Registration Now Open for NCUA Consumer Financial Protection Webinar

ALEXANDRIA, Va. (Oct. 30, 2019) – Credit unions can get valuable information about a range of consumer protection topics on a Nov. 19 webinar hosted by the National Credit Union Administration.

Registration for the webinar, “Fair Lending and Consumer Compliance Regulatory Update,” is now open. The webinar is scheduled to begin at 2 p.m. Eastern and run approximately 90 minutes. Participants will be able to log into the webinar and view it on their computers or mobile devices using the registration link. They should allow pop-ups from this website.

Staff from the NCUA’s Office of Consumer Financial Protection will cover several subjects, including:

Participants can submit questions over Twitter anytime during the presentation and in advance by emailing [email protected]. The email’s subject line should read, “Fair Lending and Consumer Compliance Regulator Update.” Please email technical questions about accessing the webinar to [email protected].

This webinar will be closed captioned and archived online approximately three weeks following the live event.

NCUA’s Hood: Credit Unions’ “Core Value” Guides NCUA’s Decisions

Chairman Speaks to California and Nevada Leagues’ REACH Conference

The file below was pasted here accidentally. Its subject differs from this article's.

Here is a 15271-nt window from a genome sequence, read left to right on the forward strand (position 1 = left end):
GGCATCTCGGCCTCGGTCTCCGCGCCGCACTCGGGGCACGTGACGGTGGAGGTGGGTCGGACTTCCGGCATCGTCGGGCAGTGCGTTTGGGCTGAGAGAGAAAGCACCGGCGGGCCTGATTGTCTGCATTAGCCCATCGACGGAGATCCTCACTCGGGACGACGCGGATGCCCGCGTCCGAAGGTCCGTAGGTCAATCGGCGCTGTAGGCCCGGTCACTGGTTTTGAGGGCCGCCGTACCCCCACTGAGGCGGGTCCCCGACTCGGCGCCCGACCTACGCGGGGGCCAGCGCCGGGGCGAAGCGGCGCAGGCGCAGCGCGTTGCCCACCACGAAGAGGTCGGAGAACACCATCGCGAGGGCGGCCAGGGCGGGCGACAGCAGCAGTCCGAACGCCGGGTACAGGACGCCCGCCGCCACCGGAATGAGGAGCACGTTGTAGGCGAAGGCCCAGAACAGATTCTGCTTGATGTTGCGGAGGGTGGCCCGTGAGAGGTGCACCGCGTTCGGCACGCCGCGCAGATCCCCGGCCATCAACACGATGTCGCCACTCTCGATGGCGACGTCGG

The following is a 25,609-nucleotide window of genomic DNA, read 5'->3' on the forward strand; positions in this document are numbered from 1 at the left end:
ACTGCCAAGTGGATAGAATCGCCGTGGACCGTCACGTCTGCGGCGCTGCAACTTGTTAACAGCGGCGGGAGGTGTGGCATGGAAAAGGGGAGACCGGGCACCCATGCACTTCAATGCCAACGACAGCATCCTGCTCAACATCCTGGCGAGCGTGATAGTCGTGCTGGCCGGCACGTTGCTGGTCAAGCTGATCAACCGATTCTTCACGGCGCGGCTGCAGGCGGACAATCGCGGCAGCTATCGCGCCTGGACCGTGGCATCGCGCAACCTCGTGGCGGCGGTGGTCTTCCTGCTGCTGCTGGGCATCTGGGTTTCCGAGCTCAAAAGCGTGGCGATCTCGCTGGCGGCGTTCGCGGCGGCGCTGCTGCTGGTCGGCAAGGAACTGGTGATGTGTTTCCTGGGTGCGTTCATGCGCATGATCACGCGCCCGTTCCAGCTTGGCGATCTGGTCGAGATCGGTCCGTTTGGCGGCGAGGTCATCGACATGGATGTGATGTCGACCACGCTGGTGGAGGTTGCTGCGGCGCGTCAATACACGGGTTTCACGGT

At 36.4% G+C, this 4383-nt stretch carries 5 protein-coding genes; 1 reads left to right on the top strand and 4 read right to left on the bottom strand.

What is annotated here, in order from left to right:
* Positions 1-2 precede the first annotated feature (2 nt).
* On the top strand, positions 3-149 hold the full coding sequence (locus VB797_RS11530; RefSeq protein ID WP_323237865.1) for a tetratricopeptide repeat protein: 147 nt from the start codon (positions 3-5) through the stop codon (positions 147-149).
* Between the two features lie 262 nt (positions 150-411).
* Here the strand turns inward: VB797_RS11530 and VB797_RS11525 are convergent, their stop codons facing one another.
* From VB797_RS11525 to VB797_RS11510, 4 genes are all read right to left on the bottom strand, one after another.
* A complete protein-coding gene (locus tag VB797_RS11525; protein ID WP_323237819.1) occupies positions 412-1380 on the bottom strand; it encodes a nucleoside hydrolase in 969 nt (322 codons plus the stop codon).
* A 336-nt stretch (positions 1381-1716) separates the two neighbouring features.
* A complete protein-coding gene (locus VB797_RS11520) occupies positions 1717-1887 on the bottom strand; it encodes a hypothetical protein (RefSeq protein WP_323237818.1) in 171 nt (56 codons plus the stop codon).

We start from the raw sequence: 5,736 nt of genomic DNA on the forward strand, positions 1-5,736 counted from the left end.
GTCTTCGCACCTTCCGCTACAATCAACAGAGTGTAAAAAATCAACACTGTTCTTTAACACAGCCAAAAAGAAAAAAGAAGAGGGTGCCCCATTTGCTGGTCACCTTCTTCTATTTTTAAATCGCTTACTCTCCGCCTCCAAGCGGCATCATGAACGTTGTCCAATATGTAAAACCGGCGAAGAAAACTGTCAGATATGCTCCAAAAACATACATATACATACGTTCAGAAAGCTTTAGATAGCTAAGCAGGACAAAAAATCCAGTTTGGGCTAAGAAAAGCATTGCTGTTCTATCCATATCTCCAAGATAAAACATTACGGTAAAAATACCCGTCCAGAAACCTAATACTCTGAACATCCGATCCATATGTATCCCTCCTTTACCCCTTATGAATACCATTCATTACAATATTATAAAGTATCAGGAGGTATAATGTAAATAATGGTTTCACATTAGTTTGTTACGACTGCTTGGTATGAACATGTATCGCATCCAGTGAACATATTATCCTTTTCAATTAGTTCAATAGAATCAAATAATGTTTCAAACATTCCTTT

MONTEREY, Calif. (Oct. 29, 2019) – The National Credit Union Administration is guided by the core value of “people helping people” when it makes decisions, Chairman Rodney E. Hood said yesterday.

“It’s a guiding value for people who work in the credit union industry,” Chairman Hood said. “In my role as regulator, I keep the focus on that core value statement, because it can guide our decision-making at the federal level.”

Chairman Hood spoke to California and Nevada Credit Union Leagues’ REACH conference.

“The question I ask is,” Chairman Hood said, “what can we do in Washington to help you serve your members better, improve your product lines, make a difference in the lives of your people and your communities?”

Progress to Report

The Chairman described several actions the agency has taken to fulfill that purpose. Among those, the NCUA:

  • Gave credit unions greater flexibility in liquidity management by increasing the limit on public unit and non-member shares;
  • Increased the threshold on appraisal requirements for commercial property from $250,000 to $1 million;
  • Issued interim guidance on doing business with the legal hemp industry, the first federal financial regulator to do so;
  • Proposed to delay the risk-based capital rule for two years;
  • Adopted the Payday Alternative Loans II rule, a free-market solution that responds to market needs; and